He was arrested again in 2006 for demonstrating in solidarity with Egypt’s independent judiciary movement. A year later, he was arrested a fourth time in conjunction with the MB’s opposition to constitutional amendments introduced by the Mubarak regime with a view to facilitate the transfer of presidential authority to the president’s son, Gamal.
The Revolution and Beyond
Al-Qasas was an active participant in the January 25 Revolution since its outset. He was one of the main figures within the MB's youth wing who insisted on taking part in the burgeoning protests and encouraged other young MB members to participate in defiance of their leadership’s official decision not to take part.
The MB’s youth wing played a vital role in the eighteen-day uprising that culminated in Mubarak’s ouster. Due to their enviable levels of organization and discipline, young MB members distinguished themselves by protecting Tahrir Square protesters from Mubarak loyalist attacks.
During the course of the revolution, Al-Qasas became a member of the RYC. After Mubarak’s ouster, he violated the MB leadership’s decision not to participate in mass protests calling for the implementation of key revolutionary demands. In the “Second Revolution of Rage” on 27 May, Al-Qasas, along with other MB-affiliated RYC members, insisted on taking part in the protest despite the MB leadership’s unwavering stance to boycott.
The following day, the MB leadership declared that it had “no representatives” in the RYC. Less than two months later, Al-Qasas, along with several colleagues, was formally expelled from the MB.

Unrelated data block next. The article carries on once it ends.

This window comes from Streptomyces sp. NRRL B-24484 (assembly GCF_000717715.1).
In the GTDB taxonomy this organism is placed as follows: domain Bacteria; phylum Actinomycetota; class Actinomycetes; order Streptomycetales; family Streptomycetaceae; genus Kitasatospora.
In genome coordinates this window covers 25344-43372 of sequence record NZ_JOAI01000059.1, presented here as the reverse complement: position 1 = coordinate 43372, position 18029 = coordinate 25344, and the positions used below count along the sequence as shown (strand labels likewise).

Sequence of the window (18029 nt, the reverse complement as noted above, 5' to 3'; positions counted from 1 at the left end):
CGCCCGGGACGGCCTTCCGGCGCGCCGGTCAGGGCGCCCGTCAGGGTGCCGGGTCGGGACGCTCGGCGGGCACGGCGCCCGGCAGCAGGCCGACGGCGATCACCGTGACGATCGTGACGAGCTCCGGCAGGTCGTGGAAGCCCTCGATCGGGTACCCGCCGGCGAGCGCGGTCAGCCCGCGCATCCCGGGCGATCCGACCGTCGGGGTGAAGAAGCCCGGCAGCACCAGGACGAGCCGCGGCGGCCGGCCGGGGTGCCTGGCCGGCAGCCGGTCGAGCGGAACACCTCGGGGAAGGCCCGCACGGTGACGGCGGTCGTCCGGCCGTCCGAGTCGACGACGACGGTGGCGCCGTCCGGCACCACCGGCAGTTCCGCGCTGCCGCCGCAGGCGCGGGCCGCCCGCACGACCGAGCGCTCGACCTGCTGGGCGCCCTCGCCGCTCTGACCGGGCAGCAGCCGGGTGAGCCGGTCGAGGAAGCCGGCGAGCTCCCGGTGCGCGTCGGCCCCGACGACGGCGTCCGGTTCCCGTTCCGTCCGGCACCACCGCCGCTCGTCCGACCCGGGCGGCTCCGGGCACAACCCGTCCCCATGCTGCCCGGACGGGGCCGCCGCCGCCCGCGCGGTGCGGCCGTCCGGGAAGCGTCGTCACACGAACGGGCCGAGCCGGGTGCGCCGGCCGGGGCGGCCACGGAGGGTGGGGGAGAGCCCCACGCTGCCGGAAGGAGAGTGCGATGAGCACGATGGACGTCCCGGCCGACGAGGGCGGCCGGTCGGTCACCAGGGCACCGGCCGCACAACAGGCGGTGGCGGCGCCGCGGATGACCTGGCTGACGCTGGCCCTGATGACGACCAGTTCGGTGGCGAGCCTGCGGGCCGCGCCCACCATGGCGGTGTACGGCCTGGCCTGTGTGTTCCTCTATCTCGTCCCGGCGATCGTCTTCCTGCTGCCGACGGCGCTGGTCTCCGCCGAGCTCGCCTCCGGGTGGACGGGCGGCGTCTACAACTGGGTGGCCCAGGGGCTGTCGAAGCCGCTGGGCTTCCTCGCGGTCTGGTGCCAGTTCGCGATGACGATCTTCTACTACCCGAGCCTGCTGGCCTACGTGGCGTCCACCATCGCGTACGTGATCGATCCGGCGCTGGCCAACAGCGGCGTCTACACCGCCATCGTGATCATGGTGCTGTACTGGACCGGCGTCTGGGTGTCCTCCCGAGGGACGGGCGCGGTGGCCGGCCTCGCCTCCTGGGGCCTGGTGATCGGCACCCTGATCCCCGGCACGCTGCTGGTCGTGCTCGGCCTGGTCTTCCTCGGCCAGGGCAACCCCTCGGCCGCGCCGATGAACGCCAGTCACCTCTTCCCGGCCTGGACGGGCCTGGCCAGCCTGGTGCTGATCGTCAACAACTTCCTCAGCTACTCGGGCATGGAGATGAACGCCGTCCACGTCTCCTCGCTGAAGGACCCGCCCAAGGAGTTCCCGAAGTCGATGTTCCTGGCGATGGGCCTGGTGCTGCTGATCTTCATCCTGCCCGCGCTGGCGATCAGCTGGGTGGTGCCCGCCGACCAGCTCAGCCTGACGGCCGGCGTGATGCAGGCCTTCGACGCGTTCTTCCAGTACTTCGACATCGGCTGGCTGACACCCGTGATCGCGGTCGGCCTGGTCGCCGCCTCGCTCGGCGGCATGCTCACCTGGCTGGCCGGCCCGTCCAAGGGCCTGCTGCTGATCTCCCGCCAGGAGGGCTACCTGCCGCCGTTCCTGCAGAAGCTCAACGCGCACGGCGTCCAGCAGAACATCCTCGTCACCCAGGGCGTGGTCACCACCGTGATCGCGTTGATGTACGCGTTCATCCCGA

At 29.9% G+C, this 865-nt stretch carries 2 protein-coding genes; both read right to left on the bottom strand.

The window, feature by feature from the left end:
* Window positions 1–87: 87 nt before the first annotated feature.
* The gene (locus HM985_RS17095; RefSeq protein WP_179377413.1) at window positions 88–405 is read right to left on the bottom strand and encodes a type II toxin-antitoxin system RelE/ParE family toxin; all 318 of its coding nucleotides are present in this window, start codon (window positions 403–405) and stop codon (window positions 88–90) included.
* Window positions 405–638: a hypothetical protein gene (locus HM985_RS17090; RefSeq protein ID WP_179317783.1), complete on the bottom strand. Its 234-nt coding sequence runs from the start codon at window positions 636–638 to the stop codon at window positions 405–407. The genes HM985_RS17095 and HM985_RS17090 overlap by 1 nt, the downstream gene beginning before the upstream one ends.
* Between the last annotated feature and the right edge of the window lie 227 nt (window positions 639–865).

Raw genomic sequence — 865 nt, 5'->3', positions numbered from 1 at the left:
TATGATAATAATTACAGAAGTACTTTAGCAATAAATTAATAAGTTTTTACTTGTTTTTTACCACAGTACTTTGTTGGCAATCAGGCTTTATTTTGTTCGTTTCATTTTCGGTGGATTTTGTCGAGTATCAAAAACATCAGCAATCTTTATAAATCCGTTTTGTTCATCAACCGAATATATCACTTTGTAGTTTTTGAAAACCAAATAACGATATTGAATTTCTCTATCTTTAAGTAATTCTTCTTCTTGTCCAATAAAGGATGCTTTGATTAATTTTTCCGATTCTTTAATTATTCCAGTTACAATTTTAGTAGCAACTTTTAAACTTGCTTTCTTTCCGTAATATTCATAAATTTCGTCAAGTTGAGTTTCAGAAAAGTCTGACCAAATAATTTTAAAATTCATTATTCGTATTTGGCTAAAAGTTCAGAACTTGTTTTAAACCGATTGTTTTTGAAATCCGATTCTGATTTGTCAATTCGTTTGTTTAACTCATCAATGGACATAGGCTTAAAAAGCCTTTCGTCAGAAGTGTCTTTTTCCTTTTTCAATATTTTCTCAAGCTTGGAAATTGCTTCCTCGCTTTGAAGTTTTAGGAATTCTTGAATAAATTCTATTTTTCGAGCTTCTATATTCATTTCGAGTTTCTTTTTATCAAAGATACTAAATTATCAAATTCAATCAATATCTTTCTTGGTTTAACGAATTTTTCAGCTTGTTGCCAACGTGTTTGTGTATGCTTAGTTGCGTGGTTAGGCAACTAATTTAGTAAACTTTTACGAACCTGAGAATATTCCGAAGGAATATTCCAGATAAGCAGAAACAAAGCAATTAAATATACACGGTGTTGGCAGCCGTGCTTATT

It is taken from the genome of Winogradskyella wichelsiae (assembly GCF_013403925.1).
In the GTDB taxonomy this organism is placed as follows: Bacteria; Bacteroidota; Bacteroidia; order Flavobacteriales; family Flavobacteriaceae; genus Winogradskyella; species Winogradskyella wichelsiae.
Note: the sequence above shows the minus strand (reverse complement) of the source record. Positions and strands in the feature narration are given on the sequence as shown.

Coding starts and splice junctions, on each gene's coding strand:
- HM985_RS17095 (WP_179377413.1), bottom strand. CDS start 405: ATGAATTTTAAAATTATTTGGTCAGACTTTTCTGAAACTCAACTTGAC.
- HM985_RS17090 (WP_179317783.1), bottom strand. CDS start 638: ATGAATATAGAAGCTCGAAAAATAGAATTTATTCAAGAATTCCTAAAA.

According to the MB leadership, the young activists were expelled for taking part in the establishment of the Egyptian Current Party in defiance of group directives. Some former MB members, however, say the real reasons for the expulsions were more complex, noting that those expelled also included supporters of Abdel-Moneim Aboul-Fotouh. Aboul-Fotouh was a leading MB member who resigned from the group shortly after the revolution and has since declared his intention to run for president.
The MB has participated in Egypt's last two parliamentary elections. In 2005, it managed to capture an unprecedented eighty-eight seats in the People's Assembly, the legislature’s lower chamber, making it the largest opposition bloc in parliament.
The MB also participated in 2010 parliamentary polls, which were reportedly rigged in favor of Mubarak's ruling party, but withdrew from the second round after winning only one seat. At the time, the MB’s youth wing, in which Al-Qasas had been a leading member, played a major role in the group’s electoral campaigning.
Now a leading member of the Egyptian Current Party, Al-Qasas will run in upcoming parliamentary elections. He will contest a seat in Cairo’s Heliopolis district through the party list of “The Revolution Continues,” an electoral coalition that includes the Egyptian Current Party along with the RYC, the Socialist Popular Alliance, the Egypt Freedom Party, the Equality and Development Party and the Egyptian Alliance Party.